Linux Mint 16 RC

The Cinnamon-flavoured revolution is here as Mint releases its
first truly independent desktop environment.
From a normal user-perspective, Linux Mint 16 might be the
lightest Mint release in terms of new features and content.
There are some aesthetic changes to Cinnamon, MATE is still
roughly the same and there’s a new default theme for MDM.
It’s still the same old, fantastic Linux Mint as before in that
regard; however, this seemingly minor release has one of the
biggest updates in Linux Mint history. Cinnamon 2.0, the Mintdeveloped desktop environment, has replaced its GNOME
base with one of its own.

We’ll get to that, though – first of all, here are the facts.
Linux Mint 16 is based on Ubuntu 13.10, the pre-LTS release,
and as usual gets rid of some of the more commercial stuff
while keeping the non-free software, making it a better
experience for users not too concerned with strictly using
FOSS. Cinnamon and MATE versions are offered to start off,
with specific Mint-themed KDE and Xfce versions to come.
These desktops are already available through the software
repositories, though.
The installation hasn’t changed at all since last time, using
the same standard Ubuntu installer. It’s fast, fairly easy to use
and has some decent default options for installing alongside
or replacing a distro altogether. It’s themed to Mint at least, so
there’s no mistaking what you’re installing.
Cinnamon Spiced
Once installation is completed, though, you restart into one
of the first new changes – the new HTML 5 login theme. It’s a
nice little touch, and it looks little like the Ubuntu login screen.
This new MDM theme also has your user selected by default,
rather than the previous method of having to manually enter
a username or select a user. The previous clouds theme is
still available, nonetheless, and you can also switch to a more
secure login screen if the idea of having your
username on display worries you.
Linux Mint 16 RC
Here’s where the most interesting part starts
– Cinnamon 2.0. On first impressions, long-term
Cinnamon users will notice that the icons and
Mint Menu are just ever so slightly different:
brighter colours and better transparency effects,
although the fonts look a touch fuzzier. Generally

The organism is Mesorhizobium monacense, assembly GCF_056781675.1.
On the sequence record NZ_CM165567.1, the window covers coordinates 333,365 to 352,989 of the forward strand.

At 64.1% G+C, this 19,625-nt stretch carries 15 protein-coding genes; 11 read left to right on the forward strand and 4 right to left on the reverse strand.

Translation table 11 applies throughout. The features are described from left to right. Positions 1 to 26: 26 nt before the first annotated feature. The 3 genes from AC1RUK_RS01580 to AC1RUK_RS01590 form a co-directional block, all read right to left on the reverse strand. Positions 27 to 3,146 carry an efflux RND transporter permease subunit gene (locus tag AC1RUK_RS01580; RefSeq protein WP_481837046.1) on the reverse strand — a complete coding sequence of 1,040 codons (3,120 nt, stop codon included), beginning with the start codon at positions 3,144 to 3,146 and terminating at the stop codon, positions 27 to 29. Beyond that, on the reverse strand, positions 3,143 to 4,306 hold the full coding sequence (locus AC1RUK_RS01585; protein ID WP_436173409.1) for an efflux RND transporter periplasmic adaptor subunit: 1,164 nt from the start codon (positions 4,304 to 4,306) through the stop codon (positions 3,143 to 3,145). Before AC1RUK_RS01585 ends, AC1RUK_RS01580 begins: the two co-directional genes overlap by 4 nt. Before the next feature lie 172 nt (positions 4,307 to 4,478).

though, it just highlights the different important
areas a bit better, slightly aiding in navigation
and workflow, especially for new users. While
these are only little touches, and there are a
more of them scattered throughout, the biggest
change is the aforementioned change to a pure
Cinnamon base.
While invisible to most, the removal of the
GNOME back-end from the Cinnamon code is
an enormous achievement for the Mint team,
especially as the final result is very stable. No
functionality has been lost in the transition and
while nothing has been specifi cally added either,
it means that future versions of Cinnamon will
be able to include more innovation than before.
Such as new feature edge-snapping, allowing
you to lock a window to a specific corner or side
of the desktop and other windows will maximise
around it. This is great for multi-monitor setups
and/or extremely large screens, and lets you
keep an eye on windows that are currently
Our other MATE
While Cinnamon is steaming ahead with big
changes, the same thing can’t be said for MATE
in this release. 1.6 from April is still in use, which
is still a great desktop environment but it’s being
slightly shown up by the rest of the distro. The
team has been concentrating more on getting it
stable on other distros, which has really been the
main issue with MATE since its inception. While
it’s doing that well, it means it’s not receiving
much innovation for the time-being.
Linux Mint 16 RC
This is sort of indicative of Linux Mint 16
in general. When we spoke to Clem Lefebvre
around the release of Linux Mint 15, he
mentioned that 16 would be a ‘harder sell
as it wasn’t receiving the wealth of great new
features as 15 was. However, it’s important that
they release it like this now so that when Ubuntu
14.04 LTS is released, the crowdsourced bug
testing of a major release like this will iron out
any minor issues still remaining.
The big question, though: is this still the
fantastic Linux Mint distro we’ve come to expect?
The answer is a resounding yes – while very little
is new, with such a big change it’s much more
important that they were able to at least replicate
Linux Mint 15. They’ve managed to do that and a
little more, with the result being a great Linux
distro that, while great for a home office, can be
used anywhere.
We couldn’t have asked much more of Linux Mint for this release,
but it’s managed to meet all our expectations
and slightly exceed them. An important
release and frankly still a great distro, politics
or otherwise.

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